You should know, they don’t call it retardation anymore. They skimmed a thesaurus and now they call it “Intellectual Disability.” Which will take about one generation to become a nasty pejorative all over again and then back to the thesaurus. We all know what it really means.

It means the man who makes you uncomfortable. It means no college. It means no wife. No buddies. No watching him play soccer. But then your mind slips, as if down a ravine, and it keeps adding to the list. It means never leaving home. It means never taking care of himself. It means sitting drugged and dead eyed in a mental ward or cold and filthy over in Junkie Park. It means everything you ever feared for your child.

I know, I know. “It doesn’t mean ANY of that! People on the autism spectrum (and we do NOT call them Autistic for they are NOT their disorder) lead rich lives!” Invariably someone mentions Bill Gates and Einstein. And truly, I thank every book and person who responds that way. Thank you for your comfort. On some level I know you’re more correct than I am.

But he’s mine. He’s mine!

The scarier stuff, Jack doesn’t have that. He is happy to meet strangers and tries to talk to them. Eye contact, affection, pretend play, empathy, misery when punished for naughtiness that can only end in a cuddle or he’s not okay. He’s got those in spades. Tonight to my surprise he hit three out of five wiffle balls pitched at him.

But he…as an old friend whose own father was “Intellectually Disabled” from a lack of oxygen at birth said…he’s on a different frequency.

There. My son’s not on your spectrum, your stupid rainbow of pain and awkwardness. He’s on a different frequency. And the music coming through is odd and sweet and slow and brilliant. Nothing you’ve heard before.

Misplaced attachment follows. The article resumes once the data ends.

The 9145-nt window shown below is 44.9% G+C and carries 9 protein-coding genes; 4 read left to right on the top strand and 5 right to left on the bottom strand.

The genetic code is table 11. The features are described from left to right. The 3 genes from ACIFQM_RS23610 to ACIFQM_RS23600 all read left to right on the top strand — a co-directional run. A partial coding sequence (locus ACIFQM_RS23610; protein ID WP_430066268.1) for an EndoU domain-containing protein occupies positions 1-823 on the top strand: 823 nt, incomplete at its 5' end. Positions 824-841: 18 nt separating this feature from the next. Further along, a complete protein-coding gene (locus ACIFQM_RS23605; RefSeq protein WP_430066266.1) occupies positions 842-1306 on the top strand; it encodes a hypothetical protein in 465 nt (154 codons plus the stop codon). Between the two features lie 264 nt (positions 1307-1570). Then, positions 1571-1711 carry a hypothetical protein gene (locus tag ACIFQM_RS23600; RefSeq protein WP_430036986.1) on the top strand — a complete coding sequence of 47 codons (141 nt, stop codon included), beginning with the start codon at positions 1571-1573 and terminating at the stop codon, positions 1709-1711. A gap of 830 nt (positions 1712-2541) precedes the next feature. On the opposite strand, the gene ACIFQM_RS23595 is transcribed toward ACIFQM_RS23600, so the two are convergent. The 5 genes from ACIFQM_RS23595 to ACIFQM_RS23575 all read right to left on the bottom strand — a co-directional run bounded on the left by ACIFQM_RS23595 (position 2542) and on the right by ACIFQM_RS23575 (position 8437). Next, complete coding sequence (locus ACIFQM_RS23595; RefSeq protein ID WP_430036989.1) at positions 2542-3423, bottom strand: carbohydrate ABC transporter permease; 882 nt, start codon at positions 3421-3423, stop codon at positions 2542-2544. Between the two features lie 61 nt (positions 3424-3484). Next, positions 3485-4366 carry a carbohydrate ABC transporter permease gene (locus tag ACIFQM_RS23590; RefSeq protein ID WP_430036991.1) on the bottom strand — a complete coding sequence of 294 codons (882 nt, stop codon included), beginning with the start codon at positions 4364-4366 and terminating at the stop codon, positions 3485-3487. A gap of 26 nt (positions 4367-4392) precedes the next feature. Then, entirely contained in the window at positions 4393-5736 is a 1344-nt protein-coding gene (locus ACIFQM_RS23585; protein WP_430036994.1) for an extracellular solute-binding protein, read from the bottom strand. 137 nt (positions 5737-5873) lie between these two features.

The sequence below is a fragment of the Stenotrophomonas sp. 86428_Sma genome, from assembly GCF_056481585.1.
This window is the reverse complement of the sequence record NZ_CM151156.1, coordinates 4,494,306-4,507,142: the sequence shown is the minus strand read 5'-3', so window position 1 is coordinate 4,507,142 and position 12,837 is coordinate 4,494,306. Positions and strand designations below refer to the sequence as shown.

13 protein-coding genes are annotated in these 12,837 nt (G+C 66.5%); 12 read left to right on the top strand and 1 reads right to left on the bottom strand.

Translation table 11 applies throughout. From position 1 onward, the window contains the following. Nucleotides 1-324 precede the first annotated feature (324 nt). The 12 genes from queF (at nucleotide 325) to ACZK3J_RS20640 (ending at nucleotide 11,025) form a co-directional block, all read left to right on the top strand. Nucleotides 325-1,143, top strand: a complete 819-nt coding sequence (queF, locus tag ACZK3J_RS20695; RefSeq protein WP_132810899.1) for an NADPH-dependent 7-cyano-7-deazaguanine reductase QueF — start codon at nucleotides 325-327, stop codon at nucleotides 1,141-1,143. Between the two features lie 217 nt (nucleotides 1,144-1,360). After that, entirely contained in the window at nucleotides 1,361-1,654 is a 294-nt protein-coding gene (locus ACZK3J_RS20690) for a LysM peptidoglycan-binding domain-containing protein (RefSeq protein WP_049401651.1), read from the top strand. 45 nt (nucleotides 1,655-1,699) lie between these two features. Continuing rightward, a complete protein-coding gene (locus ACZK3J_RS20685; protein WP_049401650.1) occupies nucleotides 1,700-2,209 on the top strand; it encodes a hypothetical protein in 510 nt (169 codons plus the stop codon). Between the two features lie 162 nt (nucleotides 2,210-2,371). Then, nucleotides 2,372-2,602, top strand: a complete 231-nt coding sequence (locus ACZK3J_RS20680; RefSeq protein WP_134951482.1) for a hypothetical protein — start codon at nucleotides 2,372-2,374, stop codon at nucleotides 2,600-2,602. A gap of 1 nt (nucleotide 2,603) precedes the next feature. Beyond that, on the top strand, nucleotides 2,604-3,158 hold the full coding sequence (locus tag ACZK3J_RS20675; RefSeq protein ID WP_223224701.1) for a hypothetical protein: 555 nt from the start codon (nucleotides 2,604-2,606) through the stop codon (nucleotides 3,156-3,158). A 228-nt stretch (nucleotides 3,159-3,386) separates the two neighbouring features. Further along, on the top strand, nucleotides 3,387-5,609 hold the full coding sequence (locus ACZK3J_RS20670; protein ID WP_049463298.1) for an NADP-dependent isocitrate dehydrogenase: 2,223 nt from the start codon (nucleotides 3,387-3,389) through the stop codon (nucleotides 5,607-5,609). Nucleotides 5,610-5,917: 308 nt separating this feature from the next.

But my frequency. High pitched to whining…angry talk radio that doesn’t quite seem authentic. I know how I sound. I know.

That’s just all I know, right now.




3 thoughts on “What’s the Frequency

  1. Touching reflection. Again, so sorry that your family is going through this. I have a good friend who has an autistic son who is now about 22. About a year ago, with help from a social work service, he got a job at Walmart. He is thriving. I will say a prayer for you and yours.


  2. I am so sorry. What a painful thing to face! And I know it’s no comfort right now, but I have to say that I’m awed by the power and beauty of your writing. Your passionate love and commitment for your boy burns through, and my heart is aching for you.


  3. “…your mind slips, as if down a ravine, and it keeps adding to the list. It means never leaving home. It means never taking care of himself. It means sitting drugged and dead eyed in a mental ward or cold and filthy over in Junkie Park.” Therese, gonna slap you now, sorry–pretend I’m that nurse that got in your face during labor and ordered you to “BREATHE.” Here goes: Jack is not a stereotype. He is not a trope. He will need you NOT to let him fall into a space the docs tell you he belongs in. He will need you to help him become all that he CAN become. He needs a mom that can say, “OK, then. Here’s where we are; we want to go here; let’s find a way.”